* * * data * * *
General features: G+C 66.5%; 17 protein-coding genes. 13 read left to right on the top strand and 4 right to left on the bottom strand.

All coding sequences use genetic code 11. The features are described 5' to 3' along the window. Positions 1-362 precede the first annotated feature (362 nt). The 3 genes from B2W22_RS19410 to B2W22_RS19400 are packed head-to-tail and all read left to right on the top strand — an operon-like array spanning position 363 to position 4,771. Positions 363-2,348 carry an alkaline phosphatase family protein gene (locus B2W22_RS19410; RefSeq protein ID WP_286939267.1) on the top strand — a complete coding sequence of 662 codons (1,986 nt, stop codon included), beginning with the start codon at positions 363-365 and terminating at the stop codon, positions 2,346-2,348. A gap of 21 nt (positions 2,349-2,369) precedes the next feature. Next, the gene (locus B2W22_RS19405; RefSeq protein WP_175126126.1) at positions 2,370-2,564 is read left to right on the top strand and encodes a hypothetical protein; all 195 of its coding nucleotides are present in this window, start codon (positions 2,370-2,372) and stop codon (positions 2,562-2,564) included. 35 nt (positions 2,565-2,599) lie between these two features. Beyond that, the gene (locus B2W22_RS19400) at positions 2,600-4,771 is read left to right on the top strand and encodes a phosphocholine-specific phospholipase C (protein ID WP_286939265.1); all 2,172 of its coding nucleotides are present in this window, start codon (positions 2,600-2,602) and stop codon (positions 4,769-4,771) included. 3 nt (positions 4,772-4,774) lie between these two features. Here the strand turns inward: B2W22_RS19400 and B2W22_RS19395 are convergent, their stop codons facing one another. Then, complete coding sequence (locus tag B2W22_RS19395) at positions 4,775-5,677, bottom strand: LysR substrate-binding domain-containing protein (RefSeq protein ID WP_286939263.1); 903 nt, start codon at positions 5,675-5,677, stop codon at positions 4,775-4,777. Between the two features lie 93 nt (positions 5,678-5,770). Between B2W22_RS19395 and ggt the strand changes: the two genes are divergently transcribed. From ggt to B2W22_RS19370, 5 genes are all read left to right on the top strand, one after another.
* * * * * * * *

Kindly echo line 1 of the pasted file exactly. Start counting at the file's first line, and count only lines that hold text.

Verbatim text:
General features: G+C 66.5%; 17 protein-coding genes. 13 read left to right on the top strand and 4 right to left on the bottom strand.